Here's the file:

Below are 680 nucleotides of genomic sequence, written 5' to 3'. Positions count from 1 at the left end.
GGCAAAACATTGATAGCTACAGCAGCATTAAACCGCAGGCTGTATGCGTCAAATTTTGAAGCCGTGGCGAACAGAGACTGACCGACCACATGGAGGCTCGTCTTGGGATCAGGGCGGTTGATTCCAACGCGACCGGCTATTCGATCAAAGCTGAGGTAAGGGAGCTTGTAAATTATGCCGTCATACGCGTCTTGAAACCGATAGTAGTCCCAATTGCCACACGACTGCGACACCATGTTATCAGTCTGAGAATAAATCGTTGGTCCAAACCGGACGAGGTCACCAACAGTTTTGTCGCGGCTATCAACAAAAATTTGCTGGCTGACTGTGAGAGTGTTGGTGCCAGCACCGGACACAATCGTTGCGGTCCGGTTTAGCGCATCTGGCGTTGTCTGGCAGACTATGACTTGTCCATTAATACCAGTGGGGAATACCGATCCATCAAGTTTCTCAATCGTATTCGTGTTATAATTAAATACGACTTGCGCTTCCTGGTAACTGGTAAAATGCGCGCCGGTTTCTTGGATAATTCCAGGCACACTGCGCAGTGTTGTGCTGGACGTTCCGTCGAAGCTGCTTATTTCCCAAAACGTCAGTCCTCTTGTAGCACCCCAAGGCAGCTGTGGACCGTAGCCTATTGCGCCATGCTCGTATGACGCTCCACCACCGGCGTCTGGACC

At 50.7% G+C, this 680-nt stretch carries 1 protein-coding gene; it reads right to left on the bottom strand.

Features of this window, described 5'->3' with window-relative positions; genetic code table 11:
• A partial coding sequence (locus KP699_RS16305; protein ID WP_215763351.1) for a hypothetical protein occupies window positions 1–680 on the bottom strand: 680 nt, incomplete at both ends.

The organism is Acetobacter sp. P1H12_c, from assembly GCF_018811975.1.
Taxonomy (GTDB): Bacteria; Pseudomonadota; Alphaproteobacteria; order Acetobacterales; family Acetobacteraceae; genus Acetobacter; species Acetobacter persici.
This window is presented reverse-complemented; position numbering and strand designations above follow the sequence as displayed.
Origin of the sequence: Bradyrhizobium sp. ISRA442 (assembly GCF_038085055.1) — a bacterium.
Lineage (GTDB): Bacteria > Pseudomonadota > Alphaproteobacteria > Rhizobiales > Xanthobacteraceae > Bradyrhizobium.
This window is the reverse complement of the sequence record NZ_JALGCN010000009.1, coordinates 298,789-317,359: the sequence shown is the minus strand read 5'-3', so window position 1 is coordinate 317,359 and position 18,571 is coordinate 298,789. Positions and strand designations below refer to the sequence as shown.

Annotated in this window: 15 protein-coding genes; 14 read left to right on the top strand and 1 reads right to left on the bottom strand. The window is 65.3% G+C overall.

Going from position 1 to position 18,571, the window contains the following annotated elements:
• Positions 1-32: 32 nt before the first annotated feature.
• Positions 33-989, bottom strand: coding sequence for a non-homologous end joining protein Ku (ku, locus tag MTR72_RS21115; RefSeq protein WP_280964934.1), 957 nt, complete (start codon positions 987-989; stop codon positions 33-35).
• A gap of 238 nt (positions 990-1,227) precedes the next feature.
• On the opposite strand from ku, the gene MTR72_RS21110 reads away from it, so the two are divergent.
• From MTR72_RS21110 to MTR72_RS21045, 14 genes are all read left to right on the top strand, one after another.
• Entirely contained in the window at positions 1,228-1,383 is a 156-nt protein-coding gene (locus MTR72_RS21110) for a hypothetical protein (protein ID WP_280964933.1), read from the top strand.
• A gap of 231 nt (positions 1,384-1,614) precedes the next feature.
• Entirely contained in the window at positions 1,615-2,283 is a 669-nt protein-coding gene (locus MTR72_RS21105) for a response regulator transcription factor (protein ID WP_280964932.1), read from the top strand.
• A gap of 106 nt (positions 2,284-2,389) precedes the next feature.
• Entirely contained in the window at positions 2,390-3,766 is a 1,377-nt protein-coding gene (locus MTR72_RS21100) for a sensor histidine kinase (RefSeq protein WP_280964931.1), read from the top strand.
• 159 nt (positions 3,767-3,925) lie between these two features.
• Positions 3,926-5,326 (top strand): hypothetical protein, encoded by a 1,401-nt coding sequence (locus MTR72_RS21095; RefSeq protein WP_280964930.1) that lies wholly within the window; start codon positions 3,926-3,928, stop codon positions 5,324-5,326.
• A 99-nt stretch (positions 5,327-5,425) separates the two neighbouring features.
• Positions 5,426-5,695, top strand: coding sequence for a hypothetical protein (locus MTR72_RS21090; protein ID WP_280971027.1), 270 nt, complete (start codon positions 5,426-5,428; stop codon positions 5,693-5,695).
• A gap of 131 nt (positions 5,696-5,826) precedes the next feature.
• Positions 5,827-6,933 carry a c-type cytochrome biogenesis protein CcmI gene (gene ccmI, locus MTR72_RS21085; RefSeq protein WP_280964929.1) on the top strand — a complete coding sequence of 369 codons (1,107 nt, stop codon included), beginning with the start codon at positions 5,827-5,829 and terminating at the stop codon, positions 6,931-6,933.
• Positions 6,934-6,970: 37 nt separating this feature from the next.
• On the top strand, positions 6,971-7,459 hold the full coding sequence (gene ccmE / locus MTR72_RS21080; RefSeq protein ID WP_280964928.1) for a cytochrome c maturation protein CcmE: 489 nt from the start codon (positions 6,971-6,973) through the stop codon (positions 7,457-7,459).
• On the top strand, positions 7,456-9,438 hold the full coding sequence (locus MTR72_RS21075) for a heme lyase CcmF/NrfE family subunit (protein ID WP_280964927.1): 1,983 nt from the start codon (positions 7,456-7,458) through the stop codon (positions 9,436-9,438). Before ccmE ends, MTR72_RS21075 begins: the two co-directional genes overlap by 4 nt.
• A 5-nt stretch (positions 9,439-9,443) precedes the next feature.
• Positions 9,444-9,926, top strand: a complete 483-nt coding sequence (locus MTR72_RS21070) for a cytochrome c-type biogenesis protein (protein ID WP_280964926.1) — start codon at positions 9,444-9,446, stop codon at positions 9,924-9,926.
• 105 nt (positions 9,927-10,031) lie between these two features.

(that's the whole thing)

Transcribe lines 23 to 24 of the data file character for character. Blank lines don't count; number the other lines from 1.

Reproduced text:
• Entirely contained in the window at positions 2,390-3,766 is a 1,377-nt protein-coding gene (locus MTR72_RS21100) for a sensor histidine kinase (RefSeq protein WP_280964931.1), read from the top strand.
• 159 nt (positions 3,767-3,925) lie between these two features.